By Kerry Slavens
I had big plans for my recent week-long getaway to Hornby Island. “I’m going to write every day,” I told anyone who asked. I stuffed my laptop and research books into my suitcase and off I went with my scheme to spend my days writing.
But then I did exactly nothing. Nada. Zilch.
I woke every morning with plans to write, and then my plans just faded away like the early morning mist from the beach stretching out in front of our cabin.
The first day there, I felt guilt about what I “should” be doing. By day two, I got defensive when my husband asked me how the writing was going. But by day three, I had become defiant. “No one can force me to write if I don’t feel like it,” I told myself.
Instead, I gave in to the magic of Hornby Island. I got up early and strolled along the country lane bordering the farm, visiting the pregnant cow and her yearling and watching the eagles ride the sea winds. When the mist burned off, I would cross the log over the creek and head to the beach for hours, reading poetry or exploring. Many days, I didn’t even see another human until my husband returned in the early evening from guitar camp.
My days in the cabin between beach and farm ended up being one of the most relaxing getaways I’ve had since those endless, golden summers of my childhood. The Italians have a phrase for this kind of idleness: la dolce far niente, which translates into the sweetness of doing nothing.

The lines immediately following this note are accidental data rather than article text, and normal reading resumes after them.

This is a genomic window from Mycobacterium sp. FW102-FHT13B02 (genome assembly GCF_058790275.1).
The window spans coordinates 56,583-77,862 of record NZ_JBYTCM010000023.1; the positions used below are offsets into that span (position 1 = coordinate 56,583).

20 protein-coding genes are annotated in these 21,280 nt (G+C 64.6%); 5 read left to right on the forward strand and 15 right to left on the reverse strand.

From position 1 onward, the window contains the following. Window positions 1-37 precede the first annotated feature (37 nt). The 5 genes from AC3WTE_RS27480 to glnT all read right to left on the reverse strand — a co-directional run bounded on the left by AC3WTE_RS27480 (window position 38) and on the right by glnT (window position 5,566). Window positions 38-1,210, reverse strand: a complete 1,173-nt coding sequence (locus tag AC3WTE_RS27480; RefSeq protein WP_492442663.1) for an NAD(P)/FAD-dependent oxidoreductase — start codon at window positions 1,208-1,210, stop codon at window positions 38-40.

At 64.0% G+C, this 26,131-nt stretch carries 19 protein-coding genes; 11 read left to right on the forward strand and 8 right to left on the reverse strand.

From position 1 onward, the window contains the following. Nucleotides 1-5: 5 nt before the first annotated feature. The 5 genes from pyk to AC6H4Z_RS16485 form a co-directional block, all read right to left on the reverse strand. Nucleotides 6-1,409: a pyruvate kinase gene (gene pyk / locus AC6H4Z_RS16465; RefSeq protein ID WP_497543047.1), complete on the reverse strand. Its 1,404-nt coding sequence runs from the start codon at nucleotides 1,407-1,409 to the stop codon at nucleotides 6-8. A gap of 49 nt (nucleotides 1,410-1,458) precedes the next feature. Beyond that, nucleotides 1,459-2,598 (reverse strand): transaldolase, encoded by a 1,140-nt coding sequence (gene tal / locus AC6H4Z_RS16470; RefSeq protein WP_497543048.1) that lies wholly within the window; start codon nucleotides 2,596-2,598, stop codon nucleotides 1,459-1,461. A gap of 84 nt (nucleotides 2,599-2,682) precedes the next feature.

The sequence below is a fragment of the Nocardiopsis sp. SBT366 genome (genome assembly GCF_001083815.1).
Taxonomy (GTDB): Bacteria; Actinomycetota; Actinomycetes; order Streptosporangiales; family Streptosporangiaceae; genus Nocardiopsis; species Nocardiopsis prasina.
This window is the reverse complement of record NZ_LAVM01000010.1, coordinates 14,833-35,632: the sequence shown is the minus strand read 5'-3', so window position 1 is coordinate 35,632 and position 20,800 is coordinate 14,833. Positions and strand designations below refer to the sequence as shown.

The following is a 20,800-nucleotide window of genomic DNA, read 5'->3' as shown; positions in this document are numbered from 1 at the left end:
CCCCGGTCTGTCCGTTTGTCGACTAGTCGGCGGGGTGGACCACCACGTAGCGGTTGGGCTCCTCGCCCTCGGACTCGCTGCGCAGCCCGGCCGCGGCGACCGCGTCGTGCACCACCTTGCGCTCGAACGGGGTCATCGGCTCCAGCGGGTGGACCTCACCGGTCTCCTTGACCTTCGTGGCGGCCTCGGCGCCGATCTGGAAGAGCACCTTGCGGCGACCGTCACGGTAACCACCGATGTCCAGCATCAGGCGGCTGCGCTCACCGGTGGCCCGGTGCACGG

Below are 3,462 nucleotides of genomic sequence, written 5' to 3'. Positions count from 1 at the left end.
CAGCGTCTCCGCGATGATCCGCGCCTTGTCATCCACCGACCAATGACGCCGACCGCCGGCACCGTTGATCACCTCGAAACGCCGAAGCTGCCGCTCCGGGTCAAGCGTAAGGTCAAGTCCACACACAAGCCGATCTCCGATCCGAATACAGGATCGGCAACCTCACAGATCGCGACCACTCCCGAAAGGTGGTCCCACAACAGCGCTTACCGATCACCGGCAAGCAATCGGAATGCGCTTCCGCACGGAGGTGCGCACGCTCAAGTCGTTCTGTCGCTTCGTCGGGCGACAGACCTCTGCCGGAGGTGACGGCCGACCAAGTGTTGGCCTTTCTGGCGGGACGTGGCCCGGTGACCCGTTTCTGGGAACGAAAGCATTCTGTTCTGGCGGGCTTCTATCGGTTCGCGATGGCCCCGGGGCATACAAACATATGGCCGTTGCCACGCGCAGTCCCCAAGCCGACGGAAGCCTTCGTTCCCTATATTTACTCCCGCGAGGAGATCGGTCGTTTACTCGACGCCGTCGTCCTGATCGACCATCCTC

And it is sweet.
It’s also something we don’t value enough in a go-go-go society hooked on what author Andrew Smart calls the “culture of effectiveness.” In his book Autopilot, Smart argues that a resting state is essential for creativity and memory retention.
“In our hysterical rush to make money, gain status, compete for scarce jobs, jockey for promotions …,” he writes, “we are suppressing our brain’s natural ability to make meaning out of experience.”
And so on Hornby Island, I stopped doing, planning and striving. I gave into la dolce far niente, allowing my brain to idle. Though I didn’t act on it then and there, creativity began to bloom in me.
“Everything in nature invites us constantly to be what we are,” wrote essayist and poet Greta Ehrlich. I reflected on her words as the world came to life all around me: the purple wildflowers suddenly there in the meadow one morning, the new calf in the field being tended by her mother and sister, the meanderings of dozens of goslings born to several pairs of Canada Geese.
It’s easy to find the sweetness of life on vacation. The key, as I’m realizing, is to discover it in our daily lives, amidst traffic jams and grocery lineups. It’s harder to find, but it’s there, just waiting for you to slow down, breath deeply and notice.
This article is from the July/August 2019 issue of YAM.